Why was Bridges Out of Poverty such an easy fit for me? What was it about this process that, when I interviewed Phil DeVol for a webcast, resonated with me so strongly? This process called Bridges had been foreshadowed earlier in my life’s experiences.

Way back in the 1980s, before politics and policy work, I coached our daughter’s T-ball team.

First, a word about T-ball for those of you unfamiliar with this sport. There are ten kids playing on a team, usually ages 4–6, who bat each of the six innings by hitting the ball off of an upright,  flexible shaft called a “T.” You can get called out on the bases, but you can’t strike out. All ten batters get a chance to hit. This means the most you can score is 60 runs; every batter gets a hit, and all make it home. This also means that if you get to 31 runs in the fourth inning and they have scored nothing, the other team simply can’t catch you even if they score every opportunity remaining. Our scorekeeper kept a running tally of when the game mathematically became won or lost.

In most cases defense is not in existence, and the smaller children stand listlessly in the outfield, picking dandelions.

I have always joked that when I die, I want my tombstone to read: “Never lost a game while coaching daughters’ T-ball teams.” The girls’ abilities on the field ultimately won the games, but we had a couple of “non-hidden rules” that allowed those abilities to be fully realized. First, when the game became impossible for us to lose, everyone switched positions, providing an incentive to stop picking dandelions in the outfield and to pay attention to the game. Second, the parents were allowed to shout words of encouragement but were not allowed to shout out specific instructions to the players on the field. I noticed that too often when the ball was hit to the girls, they would freeze until getting instructions from the sidelines, i.e., their mother.

If they made a mistake on the field, I would call time, go out, and ask them to look around and tell me what happened. They would pause, look, see what happened, have an aha! moment, inform me of what they did wrong, what to do in the future, and rarely make the mistake again. In contrast, the mothers could only shout vague words of encouragement. We crushed our opponents, plus the girls had fun. Yes, I used the word mothers but not fathers; of the 14 girls on the team, fathers were only present for four of them.

Coaching this team was the first time I had encountered the phrase “The Man,” with the use of capital letters implied. Some of the parents used this phrase, as in, “The Man won’t allow that” or “What The Man says goes.” Our farm is located in a low-income, rural area of Ohio, Preble County, and while I had gone to secondary and high school with many of the parents, this phrase was new to me. For those gentle readers who have opened J. D. Vance’s Hillbilly Elegy, he spent much of his youth just a few miles down the road. Of all the parents, only my wife and I had both graduated from college. The idea that there was this mythical “Man” who ran everything was baffling to us, and indeed, slightly repulsive. You are in charge of your own destiny, but for some of the parents, no; it was this “Man.”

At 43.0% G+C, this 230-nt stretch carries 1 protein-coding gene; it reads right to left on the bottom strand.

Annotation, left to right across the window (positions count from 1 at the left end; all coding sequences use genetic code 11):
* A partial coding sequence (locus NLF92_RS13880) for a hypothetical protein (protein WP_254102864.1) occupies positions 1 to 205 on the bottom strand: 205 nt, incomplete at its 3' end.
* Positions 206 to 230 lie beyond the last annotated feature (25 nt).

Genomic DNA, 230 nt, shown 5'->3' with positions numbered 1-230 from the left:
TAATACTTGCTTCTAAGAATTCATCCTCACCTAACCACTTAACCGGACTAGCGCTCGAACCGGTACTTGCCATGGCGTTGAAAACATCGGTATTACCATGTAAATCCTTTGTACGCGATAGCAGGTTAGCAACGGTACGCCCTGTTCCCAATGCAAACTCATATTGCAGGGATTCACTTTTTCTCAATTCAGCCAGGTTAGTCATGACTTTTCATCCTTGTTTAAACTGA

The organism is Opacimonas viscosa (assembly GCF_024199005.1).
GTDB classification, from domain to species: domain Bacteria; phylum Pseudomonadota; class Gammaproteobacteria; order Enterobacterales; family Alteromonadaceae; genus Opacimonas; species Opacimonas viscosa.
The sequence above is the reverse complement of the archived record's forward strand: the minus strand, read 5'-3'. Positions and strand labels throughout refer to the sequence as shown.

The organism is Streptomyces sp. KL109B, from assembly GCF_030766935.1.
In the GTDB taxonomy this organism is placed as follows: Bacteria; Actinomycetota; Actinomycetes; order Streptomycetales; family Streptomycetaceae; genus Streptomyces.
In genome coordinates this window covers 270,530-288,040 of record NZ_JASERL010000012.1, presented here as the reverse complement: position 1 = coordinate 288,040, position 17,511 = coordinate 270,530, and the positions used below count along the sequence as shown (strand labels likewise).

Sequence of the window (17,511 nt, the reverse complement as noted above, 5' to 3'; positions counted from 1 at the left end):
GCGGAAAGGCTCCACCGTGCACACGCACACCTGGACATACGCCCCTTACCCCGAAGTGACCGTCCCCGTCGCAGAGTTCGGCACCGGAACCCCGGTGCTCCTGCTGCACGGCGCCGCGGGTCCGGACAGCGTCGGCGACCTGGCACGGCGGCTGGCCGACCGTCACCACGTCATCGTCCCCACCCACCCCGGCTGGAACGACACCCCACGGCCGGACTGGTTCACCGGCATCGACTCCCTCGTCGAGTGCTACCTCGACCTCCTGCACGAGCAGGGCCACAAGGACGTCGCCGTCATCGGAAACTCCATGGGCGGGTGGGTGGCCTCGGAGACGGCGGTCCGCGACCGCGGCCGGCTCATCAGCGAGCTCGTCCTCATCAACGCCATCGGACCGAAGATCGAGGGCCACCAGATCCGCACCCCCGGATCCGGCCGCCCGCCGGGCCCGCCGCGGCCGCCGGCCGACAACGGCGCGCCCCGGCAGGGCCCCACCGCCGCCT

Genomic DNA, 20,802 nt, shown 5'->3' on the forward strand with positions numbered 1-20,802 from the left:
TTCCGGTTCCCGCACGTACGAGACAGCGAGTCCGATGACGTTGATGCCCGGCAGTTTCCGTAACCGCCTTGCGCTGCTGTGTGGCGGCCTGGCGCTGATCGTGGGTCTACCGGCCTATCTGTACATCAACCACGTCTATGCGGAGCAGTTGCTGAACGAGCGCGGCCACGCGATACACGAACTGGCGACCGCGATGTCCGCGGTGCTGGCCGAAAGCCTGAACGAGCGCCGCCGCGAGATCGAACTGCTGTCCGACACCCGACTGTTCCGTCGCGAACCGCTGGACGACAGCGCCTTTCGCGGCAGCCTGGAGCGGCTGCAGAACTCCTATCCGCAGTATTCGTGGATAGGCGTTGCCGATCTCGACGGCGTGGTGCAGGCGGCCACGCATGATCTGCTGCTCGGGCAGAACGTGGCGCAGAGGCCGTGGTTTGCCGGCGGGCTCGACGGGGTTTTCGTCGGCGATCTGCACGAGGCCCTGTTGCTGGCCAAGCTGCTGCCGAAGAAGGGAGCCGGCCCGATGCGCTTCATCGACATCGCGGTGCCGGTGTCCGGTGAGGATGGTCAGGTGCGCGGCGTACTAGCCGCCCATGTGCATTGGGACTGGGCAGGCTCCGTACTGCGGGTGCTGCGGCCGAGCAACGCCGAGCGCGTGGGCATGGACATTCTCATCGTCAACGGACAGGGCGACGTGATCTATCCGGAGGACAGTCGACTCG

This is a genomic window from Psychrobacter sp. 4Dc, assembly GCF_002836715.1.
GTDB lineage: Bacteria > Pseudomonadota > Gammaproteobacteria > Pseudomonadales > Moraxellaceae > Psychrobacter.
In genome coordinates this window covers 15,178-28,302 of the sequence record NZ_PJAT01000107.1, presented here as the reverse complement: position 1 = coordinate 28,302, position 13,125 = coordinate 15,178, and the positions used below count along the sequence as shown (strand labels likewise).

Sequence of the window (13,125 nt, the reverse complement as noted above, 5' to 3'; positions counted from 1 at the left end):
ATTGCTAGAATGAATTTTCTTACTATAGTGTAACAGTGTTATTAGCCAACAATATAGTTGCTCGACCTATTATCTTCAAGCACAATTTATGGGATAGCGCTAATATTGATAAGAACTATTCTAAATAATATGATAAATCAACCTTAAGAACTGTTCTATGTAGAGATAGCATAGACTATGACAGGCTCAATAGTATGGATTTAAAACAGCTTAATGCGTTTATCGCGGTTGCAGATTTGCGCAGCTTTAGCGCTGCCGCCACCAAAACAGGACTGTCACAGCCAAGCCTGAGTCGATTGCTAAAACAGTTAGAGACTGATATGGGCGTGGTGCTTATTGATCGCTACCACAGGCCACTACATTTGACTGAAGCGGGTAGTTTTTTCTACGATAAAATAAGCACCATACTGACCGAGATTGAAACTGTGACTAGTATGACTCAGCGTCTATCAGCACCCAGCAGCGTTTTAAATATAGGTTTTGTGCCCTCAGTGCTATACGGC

That is part of what drove me to coach in the manner I did: to give those young ladies the chance to be in control of their own fates and the fate of their team.

My wife and I wanted this to be a positive experience; sadly, it exceeded our expectations.

Twenty years later I was sitting in a doctor’s office for an annual checkup, and the young lady sitting next to me suddenly turned and said, “Are you Mr. Krebs?” (I get this a lot from a quarter century of politics.) Imagine my surprise when she said that I had been her T-ball coach and that those were the happiest days of her life.

Borderline obese and never married, she had three children by two men and lived with her mother in a trailer park, all at the age of 26. I left there saddened, with a bouquet of different thoughts, as on one hand I was glad that she did enjoy her time on the team, but highly disturbed to learn it simply did not stick enough for her to change her life. She is repeating the cycle, as several of the parents of the girls, including her own, were single mothers, with no permanent father figure for them.

A quarter century after coaching, in discovering the work of those developing and applying the Bridges Out of Poverty model, I found the same philosophy may be used to break the cycle of multigenerational poverty. The key is individual self-awareness—helping people understand the rules and develop the skills to “play the game.” It was Phil DeVol who helped me make the connection, and it was serendipity that brought us together.

But that story about serendipity is found in the book Bridges Across Every Divide. You’ll have read it to enjoy that part of the journey.